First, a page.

Theoretical Background

Self-organising principles of tissue formation

The human body consists of around 30 trillion cells. These cells self-organise into different types of tissues, all of which display striking architectures, including compartmentalisation into proliferative zones and regions with specialised cells. Tissue formation is regulated by a plethora of factors, including cellular shape and polarisation, cell-cell interactions, signalling events and microenvironments.

Frequently, tissue self-organisation is derailed during regeneration or cancer development, and the aim of many therapies is to restore normal tissue homeostasis by reversing cellular dysfunction or eliminating diseased cells. Understanding the principles of self-organisation in tissues is thus crucial for many areas of biomedicine.

A) Self-organisation of intestinal crypts, resulting in compartmentalisation of stem cells and differentiated cells. B) Intravital Microscopy of photo-marked cells that are lost by homeostatic tissue turnover. C) Organoids mimic crypt self-organisation. D) Confocal Microscopy of intestinal organoids. Anti-lysozyme (green) labels Paneth cells, phalloidin-TRITC (red) labels actin, DAPI (blue) labels nuclei

To understand and control tissue formation, self-renewal and function, we need to know, for example, how cell division and its orientation affect cell fate, differentiation trajectories and tissue morphogenesis. We need to get insight into how specific alterations in cell architecture, such as cytoskeletal re-organisation or organelle positioning and dynamics contribute to cell differentiation, how robust these processes are and whether and how they can be steered. We also need to understand the interplay between cellular and subcellular events on different scales: for example, whether organelle positioning during or after cell division impacts cell fate.

Microscopy-based cell biological analysis of living tissues is the only way to address such questions.

Tissue perturbation, pathological transformation and repair

Tissues have a strong ability to regenerate when perturbed by mechanical, chemical, infectious or other assaults. For example, damaged epithelia can rapidly mount autonomous regenerative responses, resulting in cell de-differentiation, increased proliferative activity and cell migration, thus allowing restoration of tissue integrity. However, when deregulated, regenerative signals can also trigger disease, such as cancer and inflammation. So far, tissue alterations during repair as well as cancer initiation and progression have been mostly documented at the histological and transcriptional level.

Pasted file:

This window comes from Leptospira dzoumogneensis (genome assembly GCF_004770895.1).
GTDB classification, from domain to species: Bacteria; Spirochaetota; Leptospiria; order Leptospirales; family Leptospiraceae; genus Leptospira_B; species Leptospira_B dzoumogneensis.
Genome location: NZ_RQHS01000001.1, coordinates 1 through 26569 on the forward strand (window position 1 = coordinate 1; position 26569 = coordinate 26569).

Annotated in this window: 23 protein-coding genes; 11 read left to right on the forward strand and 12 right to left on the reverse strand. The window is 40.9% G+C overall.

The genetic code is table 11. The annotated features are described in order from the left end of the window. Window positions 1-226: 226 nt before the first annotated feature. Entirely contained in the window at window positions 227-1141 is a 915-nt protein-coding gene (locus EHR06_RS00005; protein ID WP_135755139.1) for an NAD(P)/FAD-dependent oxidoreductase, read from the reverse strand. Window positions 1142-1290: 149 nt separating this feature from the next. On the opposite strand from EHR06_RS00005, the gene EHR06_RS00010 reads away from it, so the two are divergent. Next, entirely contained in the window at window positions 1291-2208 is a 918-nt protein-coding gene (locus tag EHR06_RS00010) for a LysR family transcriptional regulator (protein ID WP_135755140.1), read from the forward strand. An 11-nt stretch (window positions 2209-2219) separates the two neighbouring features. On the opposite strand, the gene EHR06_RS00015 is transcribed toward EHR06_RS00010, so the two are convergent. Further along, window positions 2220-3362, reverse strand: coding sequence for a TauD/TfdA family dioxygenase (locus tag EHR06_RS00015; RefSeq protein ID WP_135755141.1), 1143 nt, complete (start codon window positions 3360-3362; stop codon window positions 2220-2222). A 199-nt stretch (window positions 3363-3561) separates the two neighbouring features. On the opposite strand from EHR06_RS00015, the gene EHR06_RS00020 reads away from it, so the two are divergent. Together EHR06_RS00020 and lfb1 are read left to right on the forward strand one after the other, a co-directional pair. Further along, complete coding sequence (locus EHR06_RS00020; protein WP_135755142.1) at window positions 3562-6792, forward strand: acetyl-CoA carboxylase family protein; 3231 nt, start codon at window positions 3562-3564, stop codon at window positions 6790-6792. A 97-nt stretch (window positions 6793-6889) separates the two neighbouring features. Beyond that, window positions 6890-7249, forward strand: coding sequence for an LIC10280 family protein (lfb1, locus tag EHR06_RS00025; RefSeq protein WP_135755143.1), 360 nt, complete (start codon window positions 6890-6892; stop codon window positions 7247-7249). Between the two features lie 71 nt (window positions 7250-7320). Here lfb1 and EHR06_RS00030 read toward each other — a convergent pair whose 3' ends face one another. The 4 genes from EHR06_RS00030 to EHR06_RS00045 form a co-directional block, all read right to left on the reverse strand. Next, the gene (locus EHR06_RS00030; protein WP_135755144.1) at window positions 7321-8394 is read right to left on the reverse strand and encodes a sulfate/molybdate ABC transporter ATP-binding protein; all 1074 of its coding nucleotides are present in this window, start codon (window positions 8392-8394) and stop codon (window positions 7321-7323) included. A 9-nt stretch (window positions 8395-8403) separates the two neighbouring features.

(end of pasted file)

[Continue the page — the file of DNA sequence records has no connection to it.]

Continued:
Understanding tissue development by combining cell biological studies of organoids and tissues in vivo

Organoids provide in vivo-like tissue-mimetic systems to explore central cell biology aspects of self-organising 3D tissues. Organoids are derived from adult mouse or human stem cells and mimic the stem cell niche [1], which self-organises into organ-like 3D structures that resemble the overall architecture and cellular composition/positioning of the tissue of origin. Organoids have been derived from many epithelia, including intestine, breast and airway, including samples from patients, and have been successfully applied to identify mechanisms of tissue formation and disease [2-4]. Importantly, organoids offer a unique opportunity for high-resolution imaging at different scales (tissue to cell to molecule). Their amenability to live cell microscopy, genetic and pharmacological manipulation renders them excellently suited for uncovering the integration of molecular and cellular function and malfunction in tissue development and disease. However, since organoids are cultured tissues that lack the complex environmental factors present within an organism, they need to be carefully validated by detailed comparisons to tissues in vivo.

  1. Sato T et al., 2009. Single Lgr5 stem cells build crypt-villus structures in vitro without a mesenchymal niche. Nature, 459: 262-5.
  2. Florian S et al., 2019. A human organoid system that self-organizes to recapitulate growth and differentiation of a benign mammary tumor. Proc Natl Acad Sci U S A, 116: 11444-11453.
  3. Jamieson PR et al., 2017. Derivation of a robust mouse mammary organoid system for studying tissue dynamics. Development, 144: 1065-1071. 11.  
  4. Simian M et al., 2001. The interplay of matrix metalloproteinases, morphogens and growth factors is necessary for branching of mammary epithelial cells.Development, 128: 3117-31.